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Orphan Cars - A Bad Bargain?


If you're planning to buy a Pontiac, Saturn, or another soon-to-be-extinct brand, consider its five-year resale value which could be as low as 15%.

Pontiac, Saturn, and now (possibly) Saab are all going the way of the wooly mammoth, along with some outdated models from still-viable car makers. That translates into a lot of discontinued cars on dealer lots, some of which could be real bargains. Many, however, won’t be worth the money, even with a sharply reduced price tag, according to some automotive experts.

One of the primary reasons why orphan cars may not be a bargain is the loss of resale value. Cars that are both reliable and popular are worth more when they are a few years old than cars that aren’t, so it’s almost axiomatic that a car model that’s no longer being built is likely to have a lower resale value than one that’s still rolling off the maker’s assembly lines. Buy a Honda Accord and you’re likely to get back almost 50% of its value after five years. On the other hand, buyers who are lured by fire-sale prices on models on soon-to-be-in-limbo cars like the Kia Spectra and the Chrysler PT Cruiser, along with all Pontiac and Saturn models, may want to factor in five-year resale values that may be as low as 15%.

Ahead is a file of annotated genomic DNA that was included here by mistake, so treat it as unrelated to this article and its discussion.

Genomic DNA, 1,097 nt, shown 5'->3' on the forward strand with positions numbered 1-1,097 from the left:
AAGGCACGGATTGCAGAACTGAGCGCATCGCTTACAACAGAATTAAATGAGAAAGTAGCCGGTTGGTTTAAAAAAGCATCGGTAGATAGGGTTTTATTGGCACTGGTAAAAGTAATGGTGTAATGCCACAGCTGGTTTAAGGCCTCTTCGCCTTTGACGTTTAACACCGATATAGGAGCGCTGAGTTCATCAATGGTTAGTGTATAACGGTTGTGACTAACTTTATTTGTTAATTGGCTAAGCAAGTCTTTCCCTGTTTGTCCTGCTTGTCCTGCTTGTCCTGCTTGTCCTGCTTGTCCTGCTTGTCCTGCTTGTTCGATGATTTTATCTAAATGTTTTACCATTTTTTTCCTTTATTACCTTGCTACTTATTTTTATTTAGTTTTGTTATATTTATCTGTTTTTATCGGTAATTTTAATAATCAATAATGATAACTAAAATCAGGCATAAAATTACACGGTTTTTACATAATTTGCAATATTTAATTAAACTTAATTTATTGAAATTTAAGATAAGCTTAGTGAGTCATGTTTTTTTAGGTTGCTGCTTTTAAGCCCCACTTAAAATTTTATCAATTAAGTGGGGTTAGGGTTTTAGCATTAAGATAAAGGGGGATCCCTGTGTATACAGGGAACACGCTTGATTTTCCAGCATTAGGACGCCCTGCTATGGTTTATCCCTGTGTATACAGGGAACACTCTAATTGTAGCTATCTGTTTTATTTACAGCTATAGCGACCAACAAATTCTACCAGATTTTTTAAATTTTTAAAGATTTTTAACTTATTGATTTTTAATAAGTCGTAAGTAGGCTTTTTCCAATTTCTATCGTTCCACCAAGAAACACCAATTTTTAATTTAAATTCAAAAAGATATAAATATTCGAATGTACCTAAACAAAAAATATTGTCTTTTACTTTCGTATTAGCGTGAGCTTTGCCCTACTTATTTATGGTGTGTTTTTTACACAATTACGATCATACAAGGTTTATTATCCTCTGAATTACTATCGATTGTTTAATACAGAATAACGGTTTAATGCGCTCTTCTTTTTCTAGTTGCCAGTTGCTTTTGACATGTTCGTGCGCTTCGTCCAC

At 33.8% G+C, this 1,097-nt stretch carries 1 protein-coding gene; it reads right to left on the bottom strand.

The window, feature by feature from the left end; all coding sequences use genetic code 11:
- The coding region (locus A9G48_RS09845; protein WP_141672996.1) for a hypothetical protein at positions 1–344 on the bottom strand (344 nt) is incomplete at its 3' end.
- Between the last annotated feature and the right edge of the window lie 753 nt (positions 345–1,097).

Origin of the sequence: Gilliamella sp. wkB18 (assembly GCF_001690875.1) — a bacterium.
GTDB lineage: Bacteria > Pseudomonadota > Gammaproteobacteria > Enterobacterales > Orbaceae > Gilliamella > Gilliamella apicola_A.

If you’re planning to drive the car for 10 years or until it dies, whichever comes later, its resale value is not an issue, but if you plan to trade it in within a few years, take a look at sites like and Kelley Blue Book for the fair market value of any car you may be thinking about buying. Using that number to haggle for the lowest possible purchase price on the car can make a lower resale value less of a problem.

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Victor J. Dzau, MD, gives expert advice
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